Ethical reasons:

This is a no-brainer but I know it’s often not enough for some people to go veggie. If you don’t think about it, it’s not happening, right? Sadly, I think a lot of people have the attitude that ‘everyone else is eating meat, so it’s probably ok’. What annoys me most is that people don’t think for themselves – when we’re younger, seeing an animal killed would upset us. Our desensitisation to what we’re actually eating is a key reason I think a lot of people eat meat. Watching programmes about the reality of it opens your eyes to some of the blatant cruelty that goes on. Pigs, especially, are incredibly intelligent (on par with dogs) – if you wouldn’t eat dog (and I don’t know many people who would), you probably shouldn’t be eating pigs. For this reason, I think it’s important for people to not eat meat they couldn’t kill themselves and to know exactly where the animal they’re putting into their body comes from. I believe there is no excuse for people not to eat free-range meat. If you have to eat meat, know where it comes for and go for something local and free-range. Nothing else will do.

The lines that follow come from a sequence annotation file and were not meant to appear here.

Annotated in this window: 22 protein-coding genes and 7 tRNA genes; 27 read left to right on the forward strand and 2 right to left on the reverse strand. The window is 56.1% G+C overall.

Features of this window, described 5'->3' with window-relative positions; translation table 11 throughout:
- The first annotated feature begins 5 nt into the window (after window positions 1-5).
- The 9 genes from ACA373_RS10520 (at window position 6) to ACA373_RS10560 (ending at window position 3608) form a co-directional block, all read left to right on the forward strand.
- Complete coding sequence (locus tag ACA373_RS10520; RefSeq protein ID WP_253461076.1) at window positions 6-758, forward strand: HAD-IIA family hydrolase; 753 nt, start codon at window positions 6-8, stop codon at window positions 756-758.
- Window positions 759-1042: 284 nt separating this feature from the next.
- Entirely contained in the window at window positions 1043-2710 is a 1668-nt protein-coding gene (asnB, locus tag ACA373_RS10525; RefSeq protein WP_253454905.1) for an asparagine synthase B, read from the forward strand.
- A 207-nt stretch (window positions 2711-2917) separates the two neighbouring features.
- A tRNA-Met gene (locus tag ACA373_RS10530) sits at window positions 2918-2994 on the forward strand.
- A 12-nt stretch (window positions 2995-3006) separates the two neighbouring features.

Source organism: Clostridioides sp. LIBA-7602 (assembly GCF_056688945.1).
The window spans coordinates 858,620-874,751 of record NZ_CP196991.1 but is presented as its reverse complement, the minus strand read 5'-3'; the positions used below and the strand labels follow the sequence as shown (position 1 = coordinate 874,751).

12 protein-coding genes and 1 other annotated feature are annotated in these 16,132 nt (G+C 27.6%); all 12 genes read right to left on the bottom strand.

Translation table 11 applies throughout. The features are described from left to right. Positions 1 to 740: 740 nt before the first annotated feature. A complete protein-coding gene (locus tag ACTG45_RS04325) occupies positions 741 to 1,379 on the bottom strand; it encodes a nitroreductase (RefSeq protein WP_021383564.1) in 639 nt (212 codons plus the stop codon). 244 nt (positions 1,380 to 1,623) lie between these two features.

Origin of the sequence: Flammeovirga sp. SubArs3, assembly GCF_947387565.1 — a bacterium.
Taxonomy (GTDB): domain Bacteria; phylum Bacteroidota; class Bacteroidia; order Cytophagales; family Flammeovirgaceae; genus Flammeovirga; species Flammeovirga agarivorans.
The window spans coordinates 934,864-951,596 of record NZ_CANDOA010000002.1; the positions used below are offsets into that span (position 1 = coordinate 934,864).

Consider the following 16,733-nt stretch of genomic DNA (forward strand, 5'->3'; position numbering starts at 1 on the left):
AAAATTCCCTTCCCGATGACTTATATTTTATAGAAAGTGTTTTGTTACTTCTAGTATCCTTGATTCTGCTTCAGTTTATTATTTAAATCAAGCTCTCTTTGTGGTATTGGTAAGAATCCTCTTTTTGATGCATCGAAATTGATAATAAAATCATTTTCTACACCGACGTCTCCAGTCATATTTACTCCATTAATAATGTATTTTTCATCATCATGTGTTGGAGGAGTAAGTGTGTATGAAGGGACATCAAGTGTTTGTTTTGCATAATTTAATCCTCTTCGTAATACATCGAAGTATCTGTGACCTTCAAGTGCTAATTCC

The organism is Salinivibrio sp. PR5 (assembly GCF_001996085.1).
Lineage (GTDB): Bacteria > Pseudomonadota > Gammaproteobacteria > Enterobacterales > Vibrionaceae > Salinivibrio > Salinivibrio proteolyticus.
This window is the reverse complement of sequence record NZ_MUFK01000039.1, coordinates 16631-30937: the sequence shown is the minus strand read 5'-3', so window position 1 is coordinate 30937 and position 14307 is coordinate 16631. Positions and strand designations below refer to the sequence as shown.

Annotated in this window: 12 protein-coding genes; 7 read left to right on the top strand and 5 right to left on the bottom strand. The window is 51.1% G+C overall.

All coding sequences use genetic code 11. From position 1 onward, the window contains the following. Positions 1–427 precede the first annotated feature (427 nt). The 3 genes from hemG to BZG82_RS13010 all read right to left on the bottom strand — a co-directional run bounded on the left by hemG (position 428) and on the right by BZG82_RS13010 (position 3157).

As Sir Paul McCartney once said “If slaughterhouses had glass walls, everyone would be vegetarian”.

Environmental:

Raising animals for consumption requires massive amounts of land and water. This land could otherwise be kept as forests or used for crop growth: when compared to staples like potatoes, wheat and rice, beef requires 160x more land per calorie, and produces 11x more greenhouse gases. Agriculture produces around 10% of the world’s greenhouse gas emissions, mostly from the upkeep of beef cattle. Meat rich diets produce 7.2kg CO2 a day, compared to veggie and pesce diets emissions of 3.8kg and vegan diets’ 2.9kg per day. Of course, these are not set figures – if you decrease your meat (especially red meat) consumption then you will decrease your CO2 It’s a sliding scale that everyone should aim to be at the lower end of. In addition, grain fed cattle have a far greater environmental footprint than grass fed, so always go for grass fed if you MUST buy it. It’s the same thing about buying the best you can afford and eating less of it!